Miscellaneous payments boost some lawmakers' incomes
By Brandi Grissom / Austin Bureau El Paso Times
AUSTIN - State legislators often grouse about their measly $7,200 annual salary, but they make thousands more for travel and work they do in Austin.
Six local lawmakers, including one who was attending college in Austin, collected more than $150,000 for travel and work in the capital city last year even though the Legislature convened for just one month.
The El Paso Times reviewed travel and daily pay local legislators received in 2006 and found that, altogether, local lawmakers charged taxpayers for more than 420 days of work they did outside of legislative session.
Legislators said they used the money to defray costs of traveling to Austin regularly to meet with state agencies and attend committee meetings. One local legislator, though, began collecting more state pay and travel expenses about the same time she began classes at the University of Texas at Austin.
"In El Paso, a lot of people go to work and go to school," said state Rep. Norma Chávez, D-El Paso, who received more state pay and travel reimbursement than any other area legislator last year. "I'm no different."
Under the Texas Constitution, legislators are paid a yearly salary of $7,200, or $600 per month.
On top of that salary, lawmakers receive a daily allowance, or a per diem, for housing and meal expenses when they meet in regular or special legislative sessions. They can also get the per diem when the Legislature isn't in session, but they have to request it.
State Reps. Pat Haggerty and Chente Quintanilla each requested and received more than $10,000 in per diem pay between legislative sessions last year. State Rep. Joe Pickett collected $8,000, while state Rep. Paul Moreno got $6,000 and state Sen. Eliot Shapleigh received $2,000.
"I actually don't think the state is overgenerous," Pickett said. "It's not something most people could live on."
Shapleigh said the reason his travel expenses were lower is that he spent most of his budget on publications for and mail to his constituents.
"Each member makes their own choice as to how best represent their constituents," he said.
Last year, Chávez collected about $19,600 in per diem pay and was reimbursed more than $11,500 for travel costs between legislative sessions.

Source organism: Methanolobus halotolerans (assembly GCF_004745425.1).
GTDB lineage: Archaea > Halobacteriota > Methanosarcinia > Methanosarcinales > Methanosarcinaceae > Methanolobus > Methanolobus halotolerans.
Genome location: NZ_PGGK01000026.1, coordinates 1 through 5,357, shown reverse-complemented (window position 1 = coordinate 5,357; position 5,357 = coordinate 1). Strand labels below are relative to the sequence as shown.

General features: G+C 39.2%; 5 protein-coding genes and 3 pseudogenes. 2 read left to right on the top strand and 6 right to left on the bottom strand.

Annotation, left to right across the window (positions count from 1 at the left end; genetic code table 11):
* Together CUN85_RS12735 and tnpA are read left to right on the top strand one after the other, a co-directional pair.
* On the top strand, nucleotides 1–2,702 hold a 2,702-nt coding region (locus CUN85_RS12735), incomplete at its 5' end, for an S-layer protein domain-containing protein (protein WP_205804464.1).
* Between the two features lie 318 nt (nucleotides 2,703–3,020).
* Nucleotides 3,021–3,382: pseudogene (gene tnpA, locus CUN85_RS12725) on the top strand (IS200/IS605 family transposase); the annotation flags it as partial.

Adding together salary, per diem and travel expenses for all of last year, Chávez made more than $43,000. The median household income in El Paso is about $31,000.
As chairwoman of the House Border and International Affairs Committee, Chávez was eligible to collect the per diem of $132 for 16 days of each month when legislators were not in session.
From July to December, Chávez collected an allowance for the maximum number of days the rules allow and her travel expenses increased.
She started attending classes at UT-Austin in August, working on a bachelor's degree in government.
She said she does not use taxpayer dollars to attend school in Austin, but she does schedule her trips to the Capitol around her class schedule.
"We coordinated my dates in Austin for that purpose to coincide with my school days," Chávez said.
She added that she paid for her tuition through a loan she took out on the home her father owns in Austin and that she purchased her own books.
"The state, the taxpayers or the Legislature does not pay for my college," she said.
The six-term lawmaker said she is a full-time legislator who does more constituent work than any other local legislator. It's a challenge to balance schoolwork and legislative work, but Chávez said her education would benefit the people in her district.
Asked why she decided to complete her degree at UT Austin instead of at UTEP, in her hometown, Chávez said that she had previously attended UT-Austin and that it was expedient to resume classes there because it is close to the Capitol.
"My constituents have been very supportive of my returning to school, and I obviously work here at the Capitol," she said.
A review of documents Chávez filed to request per diem pay and travel reimbursement, though, does not make clear what kind of work she did in Austin to warrant legislative pay.
The only reason the documents provide for the expense is "attend to legislative duties."
Steve Adrian, executive director of Texas House business operations, said that that is all the explanation required for lawmakers to collect per diem pay and travel reimbursement.
"We take their word for it that that's what they were doing," Adrian said.
The per diem pay lawmakers got between sessions, he said, came out of their monthly office budget of $11,250. Most legislators, he said, did not request per diem payment for the full number of days they were allowed.
Andrew Wheat, research director for watchdog group Texas Public Citizen, said looking beyond legislators' annual salary reveals some pretty decent perks, including healthy campaign accounts and a generous pension plan.
He said lawmakers should be paid for travel and work they do for their constituents, but he said they should prove that was their reason for using taxpayer dollars.
"If there is a valid purpose for any state remuneration," he said, "then you would think that lawmakers would have same obligation, as any other state bureaucrat, to document the expense."
Brandi Grissom can be reached at firstname.lastname@example.org;
El Paso Times Correction
Andrew Wheat was incorrectly identified in a story about lawmakers' incomes in Sunday's El Paso Times. Wheat is research director for Texans for Public Justice.